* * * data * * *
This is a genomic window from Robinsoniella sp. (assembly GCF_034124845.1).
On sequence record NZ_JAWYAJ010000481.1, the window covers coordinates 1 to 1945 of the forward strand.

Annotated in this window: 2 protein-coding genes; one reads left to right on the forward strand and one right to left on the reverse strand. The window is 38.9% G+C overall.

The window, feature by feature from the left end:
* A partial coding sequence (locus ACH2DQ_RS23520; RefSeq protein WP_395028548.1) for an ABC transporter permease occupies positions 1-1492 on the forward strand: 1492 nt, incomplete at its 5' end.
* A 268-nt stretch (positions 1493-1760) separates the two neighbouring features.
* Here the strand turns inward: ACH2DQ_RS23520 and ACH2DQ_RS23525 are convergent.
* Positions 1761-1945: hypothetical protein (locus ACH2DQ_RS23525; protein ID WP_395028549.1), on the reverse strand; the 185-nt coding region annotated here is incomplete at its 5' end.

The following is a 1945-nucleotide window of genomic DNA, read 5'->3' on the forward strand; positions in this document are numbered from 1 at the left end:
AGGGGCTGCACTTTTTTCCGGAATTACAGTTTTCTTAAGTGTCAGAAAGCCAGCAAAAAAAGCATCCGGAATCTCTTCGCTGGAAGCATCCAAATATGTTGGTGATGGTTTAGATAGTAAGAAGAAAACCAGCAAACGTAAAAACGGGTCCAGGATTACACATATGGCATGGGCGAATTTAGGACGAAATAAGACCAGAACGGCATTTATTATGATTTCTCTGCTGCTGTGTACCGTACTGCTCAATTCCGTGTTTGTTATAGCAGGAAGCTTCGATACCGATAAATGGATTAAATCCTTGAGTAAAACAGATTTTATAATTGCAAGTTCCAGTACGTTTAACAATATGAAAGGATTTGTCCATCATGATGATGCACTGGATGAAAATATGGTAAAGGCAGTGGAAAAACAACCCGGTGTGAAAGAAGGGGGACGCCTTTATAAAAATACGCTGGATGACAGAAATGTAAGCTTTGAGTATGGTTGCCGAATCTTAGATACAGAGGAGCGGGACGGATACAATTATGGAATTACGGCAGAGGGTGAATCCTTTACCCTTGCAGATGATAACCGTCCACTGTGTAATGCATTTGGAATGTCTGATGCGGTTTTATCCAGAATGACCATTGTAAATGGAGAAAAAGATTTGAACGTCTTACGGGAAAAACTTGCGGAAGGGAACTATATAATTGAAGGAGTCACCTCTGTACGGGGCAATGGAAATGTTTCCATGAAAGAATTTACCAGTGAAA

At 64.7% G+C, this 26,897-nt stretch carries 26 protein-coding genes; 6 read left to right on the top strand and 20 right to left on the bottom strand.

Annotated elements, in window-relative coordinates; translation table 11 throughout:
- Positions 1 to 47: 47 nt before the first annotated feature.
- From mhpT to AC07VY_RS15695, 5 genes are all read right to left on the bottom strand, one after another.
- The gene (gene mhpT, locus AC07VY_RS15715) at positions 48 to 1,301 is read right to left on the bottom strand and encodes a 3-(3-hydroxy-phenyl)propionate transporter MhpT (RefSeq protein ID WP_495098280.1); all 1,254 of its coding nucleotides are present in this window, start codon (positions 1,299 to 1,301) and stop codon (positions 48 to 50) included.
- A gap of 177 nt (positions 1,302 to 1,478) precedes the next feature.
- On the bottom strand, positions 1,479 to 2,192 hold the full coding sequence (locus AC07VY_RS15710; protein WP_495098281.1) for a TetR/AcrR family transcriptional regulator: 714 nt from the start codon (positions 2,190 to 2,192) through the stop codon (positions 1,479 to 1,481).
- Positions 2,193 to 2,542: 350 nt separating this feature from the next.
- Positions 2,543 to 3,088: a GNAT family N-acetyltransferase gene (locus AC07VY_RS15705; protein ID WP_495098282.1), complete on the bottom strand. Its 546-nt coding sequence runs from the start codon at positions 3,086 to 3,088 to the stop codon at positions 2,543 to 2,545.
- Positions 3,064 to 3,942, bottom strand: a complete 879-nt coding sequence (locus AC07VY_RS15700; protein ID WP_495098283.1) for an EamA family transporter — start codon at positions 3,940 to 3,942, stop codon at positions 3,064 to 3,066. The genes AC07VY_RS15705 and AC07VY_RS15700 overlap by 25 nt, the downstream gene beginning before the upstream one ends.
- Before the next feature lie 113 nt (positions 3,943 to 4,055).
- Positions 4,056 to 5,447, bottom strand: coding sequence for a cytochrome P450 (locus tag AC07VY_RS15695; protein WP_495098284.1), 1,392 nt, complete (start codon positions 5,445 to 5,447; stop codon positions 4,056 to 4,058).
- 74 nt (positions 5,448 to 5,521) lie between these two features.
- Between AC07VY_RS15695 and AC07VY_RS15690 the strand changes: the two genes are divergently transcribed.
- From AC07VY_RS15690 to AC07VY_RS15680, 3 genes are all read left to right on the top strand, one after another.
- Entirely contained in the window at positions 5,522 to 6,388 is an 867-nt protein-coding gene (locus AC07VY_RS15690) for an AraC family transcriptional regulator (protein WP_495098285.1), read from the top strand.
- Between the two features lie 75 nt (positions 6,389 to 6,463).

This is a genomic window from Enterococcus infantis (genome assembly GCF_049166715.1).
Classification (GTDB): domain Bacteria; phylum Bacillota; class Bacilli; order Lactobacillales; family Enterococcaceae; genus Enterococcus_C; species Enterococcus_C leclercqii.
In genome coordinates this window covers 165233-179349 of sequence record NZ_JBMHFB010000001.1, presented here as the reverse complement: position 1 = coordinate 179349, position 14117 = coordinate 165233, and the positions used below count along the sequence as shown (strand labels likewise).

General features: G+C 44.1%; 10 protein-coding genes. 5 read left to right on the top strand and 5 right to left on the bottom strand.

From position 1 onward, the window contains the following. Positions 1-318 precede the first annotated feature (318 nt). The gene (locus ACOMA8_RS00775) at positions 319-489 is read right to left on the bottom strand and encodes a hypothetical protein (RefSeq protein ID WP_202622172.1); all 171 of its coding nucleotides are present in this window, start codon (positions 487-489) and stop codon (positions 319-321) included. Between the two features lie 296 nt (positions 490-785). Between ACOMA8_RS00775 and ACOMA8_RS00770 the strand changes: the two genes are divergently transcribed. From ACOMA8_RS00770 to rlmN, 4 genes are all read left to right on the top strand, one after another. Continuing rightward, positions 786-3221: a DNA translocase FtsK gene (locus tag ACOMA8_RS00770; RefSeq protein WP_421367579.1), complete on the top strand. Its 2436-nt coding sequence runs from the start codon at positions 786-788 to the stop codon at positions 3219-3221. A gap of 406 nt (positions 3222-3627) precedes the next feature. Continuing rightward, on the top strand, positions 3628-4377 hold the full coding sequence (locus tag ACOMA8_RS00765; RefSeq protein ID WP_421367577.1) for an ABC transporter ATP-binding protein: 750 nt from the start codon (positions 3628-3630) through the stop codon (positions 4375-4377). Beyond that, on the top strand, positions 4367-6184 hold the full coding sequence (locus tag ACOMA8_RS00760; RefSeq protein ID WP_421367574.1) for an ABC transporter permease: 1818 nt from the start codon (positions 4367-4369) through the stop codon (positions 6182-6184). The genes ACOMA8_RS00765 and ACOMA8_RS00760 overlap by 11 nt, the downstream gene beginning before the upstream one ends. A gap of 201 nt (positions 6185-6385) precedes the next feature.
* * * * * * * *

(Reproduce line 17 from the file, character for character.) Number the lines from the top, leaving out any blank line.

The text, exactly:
- On the bottom strand, positions 1,479 to 2,192 hold the full coding sequence (locus AC07VY_RS15710; protein WP_495098281.1) for a TetR/AcrR family transcriptional regulator: 714 nt from the start codon (positions 2,190 to 2,192) through the stop codon (positions 1,479 to 1,481).